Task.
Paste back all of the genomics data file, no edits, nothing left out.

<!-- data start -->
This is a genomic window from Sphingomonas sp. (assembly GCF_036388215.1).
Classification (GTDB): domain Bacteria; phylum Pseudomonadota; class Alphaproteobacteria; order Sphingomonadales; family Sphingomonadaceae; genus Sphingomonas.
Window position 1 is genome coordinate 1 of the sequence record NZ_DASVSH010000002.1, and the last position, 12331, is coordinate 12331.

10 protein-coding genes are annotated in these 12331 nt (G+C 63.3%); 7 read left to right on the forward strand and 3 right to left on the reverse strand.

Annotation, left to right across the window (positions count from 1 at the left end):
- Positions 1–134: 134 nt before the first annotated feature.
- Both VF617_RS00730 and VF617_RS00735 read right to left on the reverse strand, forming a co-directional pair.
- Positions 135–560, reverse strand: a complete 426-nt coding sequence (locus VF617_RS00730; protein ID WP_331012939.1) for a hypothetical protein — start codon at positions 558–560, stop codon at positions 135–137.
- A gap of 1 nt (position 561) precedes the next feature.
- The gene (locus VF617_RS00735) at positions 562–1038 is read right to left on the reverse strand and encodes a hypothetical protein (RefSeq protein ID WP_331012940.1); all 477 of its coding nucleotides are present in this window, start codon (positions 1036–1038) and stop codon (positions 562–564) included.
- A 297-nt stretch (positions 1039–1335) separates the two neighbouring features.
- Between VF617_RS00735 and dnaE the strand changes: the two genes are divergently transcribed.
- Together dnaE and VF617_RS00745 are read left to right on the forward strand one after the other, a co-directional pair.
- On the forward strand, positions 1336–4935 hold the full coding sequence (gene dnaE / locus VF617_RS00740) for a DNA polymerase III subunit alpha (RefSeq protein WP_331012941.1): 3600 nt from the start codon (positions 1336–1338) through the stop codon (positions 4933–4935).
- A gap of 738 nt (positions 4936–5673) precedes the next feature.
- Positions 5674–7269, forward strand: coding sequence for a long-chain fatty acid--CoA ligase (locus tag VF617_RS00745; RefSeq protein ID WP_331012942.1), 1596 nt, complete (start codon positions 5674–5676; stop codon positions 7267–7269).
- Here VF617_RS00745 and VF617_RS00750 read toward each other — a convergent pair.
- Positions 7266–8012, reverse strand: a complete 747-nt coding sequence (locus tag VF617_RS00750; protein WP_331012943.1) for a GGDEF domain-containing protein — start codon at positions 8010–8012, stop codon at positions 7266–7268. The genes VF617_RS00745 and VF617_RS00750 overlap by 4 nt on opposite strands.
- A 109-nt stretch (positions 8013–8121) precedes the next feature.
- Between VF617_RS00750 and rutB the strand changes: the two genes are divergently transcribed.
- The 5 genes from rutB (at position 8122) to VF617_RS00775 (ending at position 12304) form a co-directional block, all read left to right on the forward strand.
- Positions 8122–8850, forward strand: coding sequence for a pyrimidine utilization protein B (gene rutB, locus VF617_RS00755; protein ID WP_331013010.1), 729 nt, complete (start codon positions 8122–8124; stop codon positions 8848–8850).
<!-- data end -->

This is a genomic window from Sphingomonas sp. (assembly GCF_036388215.1).
Classification (GTDB): domain Bacteria; phylum Pseudomonadota; class Alphaproteobacteria; order Sphingomonadales; family Sphingomonadaceae; genus Sphingomonas.
Window position 1 is genome coordinate 1 of the sequence record NZ_DASVSH010000002.1, and the last position, 12331, is coordinate 12331.

10 protein-coding genes are annotated in these 12331 nt (G+C 63.3%); 7 read left to right on the forward strand and 3 right to left on the reverse strand.

Annotation, left to right across the window (positions count from 1 at the left end):
- Positions 1–134: 134 nt before the first annotated feature.
- Both VF617_RS00730 and VF617_RS00735 read right to left on the reverse strand, forming a co-directional pair.
- Positions 135–560, reverse strand: a complete 426-nt coding sequence (locus VF617_RS00730; protein ID WP_331012939.1) for a hypothetical protein — start codon at positions 558–560, stop codon at positions 135–137.
- A gap of 1 nt (position 561) precedes the next feature.
- The gene (locus VF617_RS00735) at positions 562–1038 is read right to left on the reverse strand and encodes a hypothetical protein (RefSeq protein ID WP_331012940.1); all 477 of its coding nucleotides are present in this window, start codon (positions 1036–1038) and stop codon (positions 562–564) included.
- A 297-nt stretch (positions 1039–1335) separates the two neighbouring features.
- Between VF617_RS00735 and dnaE the strand changes: the two genes are divergently transcribed.
- Together dnaE and VF617_RS00745 are read left to right on the forward strand one after the other, a co-directional pair.
- On the forward strand, positions 1336–4935 hold the full coding sequence (gene dnaE / locus VF617_RS00740) for a DNA polymerase III subunit alpha (RefSeq protein WP_331012941.1): 3600 nt from the start codon (positions 1336–1338) through the stop codon (positions 4933–4935).
- A gap of 738 nt (positions 4936–5673) precedes the next feature.
- Positions 5674–7269, forward strand: coding sequence for a long-chain fatty acid--CoA ligase (locus tag VF617_RS00745; RefSeq protein ID WP_331012942.1), 1596 nt, complete (start codon positions 5674–5676; stop codon positions 7267–7269).
- Here VF617_RS00745 and VF617_RS00750 read toward each other — a convergent pair.
- Positions 7266–8012, reverse strand: a complete 747-nt coding sequence (locus tag VF617_RS00750; protein WP_331012943.1) for a GGDEF domain-containing protein — start codon at positions 8010–8012, stop codon at positions 7266–7268. The genes VF617_RS00745 and VF617_RS00750 overlap by 4 nt on opposite strands.
- A 109-nt stretch (positions 8013–8121) precedes the next feature.
- Between VF617_RS00750 and rutB the strand changes: the two genes are divergently transcribed.
- The 5 genes from rutB (at position 8122) to VF617_RS00775 (ending at position 12304) form a co-directional block, all read left to right on the forward strand.
- Positions 8122–8850, forward strand: coding sequence for a pyrimidine utilization protein B (gene rutB, locus VF617_RS00755; protein ID WP_331013010.1), 729 nt, complete (start codon positions 8122–8124; stop codon positions 8848–8850).